Practical information for visitors to the UK
These pages are designed to help you negotiate the practicalities of your visit to the UK.
- Safety and emergency advice
- Travel: see the travel pages
- Food: see the restaurants guide for what’s available around Manchester
- Facilities on the Congress site: see the venue page
- Glossary of Briticisms (from paracetamol to pelican crossings...)
And see below for details on...
- Measures and quantities
- Retail outlets
- Britain vs England vs the UK, etc
A useful source of more detailed practical information (although more aimed at long-term visitors and settlers) is the Just Landed website at http://www.justlanded.com/english/UK.
Although Britain is part of the European Union, it does NOT use the euro currency. The only currency in general use is the British pound (£, pound sterling, GBP). At the time of writing, £1 corresponds to approximately €1.15 or US$1.50. Exchange rates fluctuate significantly, so please check carefully before making transactions. All charges associated with the Congress will be set in pounds.
Visitors who struggle with the shillings and guineas found in historical and literary sources may welcome the reassurance that Britain decimalised in 1971. One-hundredth of a pound is a penny (plural pence, abbreviated ‘p’).
Banks typically open from 09.30 to 16.30 or later: there is no lunchtime closure. There are also cash machines (ATMs) within easy reach of the Congress venue and city-centre hotels.
Mains electricity (line power) in the UK conforms to the European 230-volt, 50-hertz AC standard. The locally standard connector, however, is the bulky and distinctive BS 1363 plug, with three rectangular pins. Adaptors for the most widely used international plugs (suitable for most laptops) are available at airports and in electrical shops. Some equipment may need a specialist transformer to work properly.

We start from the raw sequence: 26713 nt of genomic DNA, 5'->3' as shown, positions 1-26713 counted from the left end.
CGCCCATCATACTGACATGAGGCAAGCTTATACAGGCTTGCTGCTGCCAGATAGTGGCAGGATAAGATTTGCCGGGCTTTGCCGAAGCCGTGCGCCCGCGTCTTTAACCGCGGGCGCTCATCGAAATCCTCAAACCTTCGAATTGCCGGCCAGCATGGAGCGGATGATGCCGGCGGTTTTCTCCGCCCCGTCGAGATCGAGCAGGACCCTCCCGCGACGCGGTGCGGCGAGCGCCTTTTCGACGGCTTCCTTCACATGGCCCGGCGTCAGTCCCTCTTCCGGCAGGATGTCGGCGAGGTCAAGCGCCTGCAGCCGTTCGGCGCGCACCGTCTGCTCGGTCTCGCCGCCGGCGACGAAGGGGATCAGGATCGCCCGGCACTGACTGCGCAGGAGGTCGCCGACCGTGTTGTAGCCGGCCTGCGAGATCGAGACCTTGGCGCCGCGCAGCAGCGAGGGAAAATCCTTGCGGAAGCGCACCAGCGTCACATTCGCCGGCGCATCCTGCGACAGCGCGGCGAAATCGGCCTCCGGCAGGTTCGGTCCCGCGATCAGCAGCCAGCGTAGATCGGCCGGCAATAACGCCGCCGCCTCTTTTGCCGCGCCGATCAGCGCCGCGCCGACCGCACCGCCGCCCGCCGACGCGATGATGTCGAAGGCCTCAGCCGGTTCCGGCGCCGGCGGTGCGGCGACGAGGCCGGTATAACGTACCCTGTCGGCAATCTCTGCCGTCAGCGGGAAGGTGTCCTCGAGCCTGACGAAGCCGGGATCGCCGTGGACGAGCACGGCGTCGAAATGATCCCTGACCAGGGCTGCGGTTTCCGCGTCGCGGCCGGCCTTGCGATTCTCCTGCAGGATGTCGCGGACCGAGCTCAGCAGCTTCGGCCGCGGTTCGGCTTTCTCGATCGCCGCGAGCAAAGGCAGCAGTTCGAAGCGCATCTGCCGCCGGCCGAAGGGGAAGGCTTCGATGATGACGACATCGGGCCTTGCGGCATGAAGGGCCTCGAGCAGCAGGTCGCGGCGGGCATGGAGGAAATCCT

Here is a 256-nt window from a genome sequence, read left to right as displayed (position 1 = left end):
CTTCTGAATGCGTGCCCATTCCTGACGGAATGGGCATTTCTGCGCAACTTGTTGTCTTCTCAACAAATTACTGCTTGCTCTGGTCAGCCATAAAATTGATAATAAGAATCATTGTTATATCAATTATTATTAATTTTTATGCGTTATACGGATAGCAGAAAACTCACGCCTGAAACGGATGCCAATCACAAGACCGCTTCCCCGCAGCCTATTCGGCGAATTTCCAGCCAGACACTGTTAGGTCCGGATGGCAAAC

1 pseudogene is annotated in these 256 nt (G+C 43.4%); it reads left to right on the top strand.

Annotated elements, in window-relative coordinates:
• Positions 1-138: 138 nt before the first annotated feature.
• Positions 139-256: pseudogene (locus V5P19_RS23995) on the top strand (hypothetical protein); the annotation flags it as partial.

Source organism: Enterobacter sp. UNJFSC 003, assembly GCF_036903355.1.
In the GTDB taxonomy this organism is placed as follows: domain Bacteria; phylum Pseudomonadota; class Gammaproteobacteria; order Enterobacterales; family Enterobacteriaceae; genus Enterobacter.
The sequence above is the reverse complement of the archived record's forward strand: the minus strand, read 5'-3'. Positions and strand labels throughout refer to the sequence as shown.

At the time of writing, Manchester is basking in an unaccustomed heatwave with temperatures hitting 28°C (82°F) and near-constant sunshine. This is expected to persist until early on Tuesday 23 July, when there may be rain, although probably no immediate drop in temperature.
This is all very unusual. Typically, in late July, the weather is mostly dry with temperatures around 16°C (61°F).
There is a widespread cultural belief that it always rains in Manchester. Indeed, it’s often suggested that the cotton industry thrived particularly in a damp climate which made it easy for cotton roving to stick together. In fact – as Alex Hall, historian of meteorology and our Congress social media supremo, has pointed out – the statistics don’t bear this out.
That said, it will rain at some point. Congress branded umbrellas will be available for sale from the desk at University Place.
The 12-hour clock is in common use: you will see references to 9am (09.00), 1pm (13.00), 6pm (18.00), etc. 12.00 is 12 noon; 00.00 is 12 midnight.
The British love for standardised weights and measures, and will frequently rely on three or four different and conflicting standards at the same time and for roughly the same purpose. One particularly entertaining consequence of the country’s tepid embrace of the metric system is that short distances are routinely measured in metres (especially by younger people), whereas longer distances are almost always reckoned in miles (1 mile = 1.6 km). Road signs give distances only in miles.
Similarly, cans and bottles of beer, wine and other drinks are sold in fractions of litres; but draught beer can by law only be sold in pints, or halves or thirds of pints (1 pint = 568 ml. The extra 68ml over a half-litre is important. As the old prole remarks in Nineteen Eighty-Four, ‘A ’alf litre ain’t enough. It don’t satisfy.’)
The international dialling code is +44. National calling numbers within the UK generally have the prefix 0, which is not used in the international form. If, for instance, you have been placing international calls from the United States to 011 44 161 275 5850, the equivalent from within the UK is 0161 275 5850.
The law in England since 2007 imposes a complete ban on smoking in ‘enclosed workplaces’, which includes pubs, bars, restaurants, and university buildings of all kinds. Please help the Congress organisers by observing this law: it is enforced, and any smoking on the premises will create serious difficulties, cleaning charges, and possibly fines for us.